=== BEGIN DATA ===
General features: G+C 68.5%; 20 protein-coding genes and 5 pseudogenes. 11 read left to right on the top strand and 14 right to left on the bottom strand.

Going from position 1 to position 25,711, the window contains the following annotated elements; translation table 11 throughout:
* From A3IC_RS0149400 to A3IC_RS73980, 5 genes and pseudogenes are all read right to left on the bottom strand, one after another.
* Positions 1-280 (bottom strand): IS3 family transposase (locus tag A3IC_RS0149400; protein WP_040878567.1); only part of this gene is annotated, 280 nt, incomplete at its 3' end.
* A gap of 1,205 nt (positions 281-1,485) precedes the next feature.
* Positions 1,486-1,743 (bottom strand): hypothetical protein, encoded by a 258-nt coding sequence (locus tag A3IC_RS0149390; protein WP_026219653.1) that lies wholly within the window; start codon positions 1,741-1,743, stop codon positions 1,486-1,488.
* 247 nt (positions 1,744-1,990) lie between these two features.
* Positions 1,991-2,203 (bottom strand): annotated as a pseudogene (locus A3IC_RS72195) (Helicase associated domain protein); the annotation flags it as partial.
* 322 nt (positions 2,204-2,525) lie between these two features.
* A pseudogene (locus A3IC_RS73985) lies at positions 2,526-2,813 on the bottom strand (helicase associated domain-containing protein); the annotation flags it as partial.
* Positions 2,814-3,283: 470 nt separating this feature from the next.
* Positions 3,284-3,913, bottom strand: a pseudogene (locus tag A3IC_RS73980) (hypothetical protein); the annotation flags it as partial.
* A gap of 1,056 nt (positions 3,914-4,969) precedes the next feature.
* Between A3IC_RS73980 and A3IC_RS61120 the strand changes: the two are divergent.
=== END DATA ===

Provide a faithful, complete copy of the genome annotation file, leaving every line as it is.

General features: G+C 68.5%; 20 protein-coding genes and 5 pseudogenes. 11 read left to right on the top strand and 14 right to left on the bottom strand.

Going from position 1 to position 25,711, the window contains the following annotated elements; translation table 11 throughout:
* From A3IC_RS0149400 to A3IC_RS73980, 5 genes and pseudogenes are all read right to left on the bottom strand, one after another.
* Positions 1-280 (bottom strand): IS3 family transposase (locus tag A3IC_RS0149400; protein WP_040878567.1); only part of this gene is annotated, 280 nt, incomplete at its 3' end.
* A gap of 1,205 nt (positions 281-1,485) precedes the next feature.
* Positions 1,486-1,743 (bottom strand): hypothetical protein, encoded by a 258-nt coding sequence (locus tag A3IC_RS0149390; protein WP_026219653.1) that lies wholly within the window; start codon positions 1,741-1,743, stop codon positions 1,486-1,488.
* 247 nt (positions 1,744-1,990) lie between these two features.
* Positions 1,991-2,203 (bottom strand): annotated as a pseudogene (locus A3IC_RS72195) (Helicase associated domain protein); the annotation flags it as partial.
* 322 nt (positions 2,204-2,525) lie between these two features.
* A pseudogene (locus A3IC_RS73985) lies at positions 2,526-2,813 on the bottom strand (helicase associated domain-containing protein); the annotation flags it as partial.
* Positions 2,814-3,283: 470 nt separating this feature from the next.
* Positions 3,284-3,913, bottom strand: a pseudogene (locus tag A3IC_RS73980) (hypothetical protein); the annotation flags it as partial.
* A gap of 1,056 nt (positions 3,914-4,969) precedes the next feature.
* Between A3IC_RS73980 and A3IC_RS61120 the strand changes: the two are divergent.